2. Walras’s Law: If the preferences are monotonic, then any solution x to the consumer problem B(p, ω) is located on its budget line, i.e., px(p, ω) = ω.
3. Continuity: If % is a continuous preference, then the demand function is continuous in p and in ω.
Consider a consumer problem. Suppose that a choice function x(p; !) satis…es Walras’s law and WA. Then, show that x(p; !) is homogeneous of degree zero. 6. Lagrange’s Method
You have two …nal exams upcoming, Mathematics (M) and Japanese (J), and have to decide how to allocate your time to study each subject. After eating, sleeping, exercising, and maintaining some human contact, you will have T hours each day in which to study for your exams. You have …gured out that your grade point average (G) from your two courses takes the form
Review of Lecture 5
Indifference property in mixed strategy NE.
If a player chooses more than one strategy with positive
probability, she must be indifferent among such pure strategies: choosing any of them generate same expected payoff.
payoff) while M gives 1 irrespective of player 1’s strategy.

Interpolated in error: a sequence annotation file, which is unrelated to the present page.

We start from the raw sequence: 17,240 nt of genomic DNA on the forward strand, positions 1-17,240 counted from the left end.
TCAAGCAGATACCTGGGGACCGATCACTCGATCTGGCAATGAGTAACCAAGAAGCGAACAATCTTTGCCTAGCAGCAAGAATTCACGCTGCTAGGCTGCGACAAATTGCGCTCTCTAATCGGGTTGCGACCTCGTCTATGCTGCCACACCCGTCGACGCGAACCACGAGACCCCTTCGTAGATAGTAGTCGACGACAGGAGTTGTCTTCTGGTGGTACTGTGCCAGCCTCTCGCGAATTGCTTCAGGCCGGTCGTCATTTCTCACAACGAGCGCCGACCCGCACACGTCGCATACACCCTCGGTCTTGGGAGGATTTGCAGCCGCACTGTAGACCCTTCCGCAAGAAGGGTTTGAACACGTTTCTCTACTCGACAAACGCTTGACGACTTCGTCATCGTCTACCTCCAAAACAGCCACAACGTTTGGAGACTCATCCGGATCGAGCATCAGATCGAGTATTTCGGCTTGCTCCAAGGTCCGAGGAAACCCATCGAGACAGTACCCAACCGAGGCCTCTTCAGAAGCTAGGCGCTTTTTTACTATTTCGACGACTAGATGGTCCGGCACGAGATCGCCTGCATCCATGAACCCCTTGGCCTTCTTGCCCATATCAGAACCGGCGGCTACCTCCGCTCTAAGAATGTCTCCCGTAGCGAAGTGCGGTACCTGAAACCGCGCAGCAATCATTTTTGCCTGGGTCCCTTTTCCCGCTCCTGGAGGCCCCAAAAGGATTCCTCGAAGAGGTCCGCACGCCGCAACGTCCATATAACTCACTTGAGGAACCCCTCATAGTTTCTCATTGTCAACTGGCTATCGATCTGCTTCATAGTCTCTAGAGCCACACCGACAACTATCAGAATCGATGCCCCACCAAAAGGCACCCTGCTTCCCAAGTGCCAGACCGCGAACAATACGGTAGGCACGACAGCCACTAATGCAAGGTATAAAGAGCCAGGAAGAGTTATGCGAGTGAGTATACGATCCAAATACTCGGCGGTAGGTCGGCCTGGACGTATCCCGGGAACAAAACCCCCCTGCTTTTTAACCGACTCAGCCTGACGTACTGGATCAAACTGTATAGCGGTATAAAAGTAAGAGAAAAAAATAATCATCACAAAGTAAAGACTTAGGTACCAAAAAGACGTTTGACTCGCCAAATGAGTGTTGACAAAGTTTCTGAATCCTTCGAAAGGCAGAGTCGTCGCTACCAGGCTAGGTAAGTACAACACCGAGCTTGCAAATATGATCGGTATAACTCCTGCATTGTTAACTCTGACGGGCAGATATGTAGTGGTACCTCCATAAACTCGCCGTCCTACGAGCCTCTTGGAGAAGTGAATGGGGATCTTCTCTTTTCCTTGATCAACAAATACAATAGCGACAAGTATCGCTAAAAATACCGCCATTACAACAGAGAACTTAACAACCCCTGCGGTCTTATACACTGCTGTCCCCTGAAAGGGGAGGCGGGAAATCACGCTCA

Therefore, M is eliminated by mixing L and R .
After eliminating M , we can further eliminate D (step 2) and L
(step 3), eventually picks up ( U , R ) as a unique outcome.
(a) If an agent is risk averse, her risk premium is ALWAYS positive.
(b) When every player has a (strictly) dominant strategy, the strategy profile that consists of each player’s dominant strategy MUST be a Nash equilibrium. (c) If there are two Nash equilibria in pure-strategy, they can ALWAYS be Pareto
5. Bayesian Nash Equilibrium (12 points)
There are three different bills, $5, $10, and $20. Two individuals randomly receive one bill each. The (ex ante) probability of an individual receiving each bill is therefore 1/3. Each individual knows only her own bill, and is simultaneously given the option of exchanging her bill for the other individual’s bill. The bills will be exchanged if and only if both individuals wish to do so; otherwise no exchange occurs. That is, each individuals can choose either exchange (E) or not (N), and exchange occurs only when both choose E. We assume that individuals’ objective is to maximize their expected monetary payoff ($).